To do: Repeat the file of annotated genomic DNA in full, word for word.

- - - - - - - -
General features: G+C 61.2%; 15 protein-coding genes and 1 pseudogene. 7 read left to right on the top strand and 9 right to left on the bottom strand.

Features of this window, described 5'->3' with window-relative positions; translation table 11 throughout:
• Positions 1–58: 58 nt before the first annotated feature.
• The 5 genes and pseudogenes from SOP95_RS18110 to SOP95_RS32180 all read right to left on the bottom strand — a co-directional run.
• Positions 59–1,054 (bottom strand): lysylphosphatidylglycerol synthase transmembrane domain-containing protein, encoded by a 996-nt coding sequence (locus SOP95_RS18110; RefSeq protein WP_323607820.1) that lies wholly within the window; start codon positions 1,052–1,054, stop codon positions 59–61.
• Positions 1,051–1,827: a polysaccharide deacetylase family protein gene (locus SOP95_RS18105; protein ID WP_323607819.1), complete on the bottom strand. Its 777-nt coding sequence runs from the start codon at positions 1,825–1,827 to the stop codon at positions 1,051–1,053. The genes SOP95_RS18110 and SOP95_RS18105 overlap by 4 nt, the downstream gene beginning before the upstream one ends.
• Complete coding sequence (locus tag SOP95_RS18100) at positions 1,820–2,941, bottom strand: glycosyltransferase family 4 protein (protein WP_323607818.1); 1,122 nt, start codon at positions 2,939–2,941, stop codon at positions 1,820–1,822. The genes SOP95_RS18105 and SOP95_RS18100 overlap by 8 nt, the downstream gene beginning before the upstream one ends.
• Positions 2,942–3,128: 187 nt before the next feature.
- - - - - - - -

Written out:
General features: G+C 61.2%; 15 protein-coding genes and 1 pseudogene. 7 read left to right on the top strand and 9 right to left on the bottom strand.

Features of this window, described 5'->3' with window-relative positions; translation table 11 throughout:
• Positions 1–58: 58 nt before the first annotated feature.
• The 5 genes and pseudogenes from SOP95_RS18110 to SOP95_RS32180 all read right to left on the bottom strand — a co-directional run.
• Positions 59–1,054 (bottom strand): lysylphosphatidylglycerol synthase transmembrane domain-containing protein, encoded by a 996-nt coding sequence (locus SOP95_RS18110; RefSeq protein WP_323607820.1) that lies wholly within the window; start codon positions 1,052–1,054, stop codon positions 59–61.
• Positions 1,051–1,827: a polysaccharide deacetylase family protein gene (locus SOP95_RS18105; protein ID WP_323607819.1), complete on the bottom strand. Its 777-nt coding sequence runs from the start codon at positions 1,825–1,827 to the stop codon at positions 1,051–1,053. The genes SOP95_RS18110 and SOP95_RS18105 overlap by 4 nt, the downstream gene beginning before the upstream one ends.
• Complete coding sequence (locus tag SOP95_RS18100) at positions 1,820–2,941, bottom strand: glycosyltransferase family 4 protein (protein WP_323607818.1); 1,122 nt, start codon at positions 2,939–2,941, stop codon at positions 1,820–1,822. The genes SOP95_RS18105 and SOP95_RS18100 overlap by 8 nt, the downstream gene beginning before the upstream one ends.
• Positions 2,942–3,128: 187 nt before the next feature.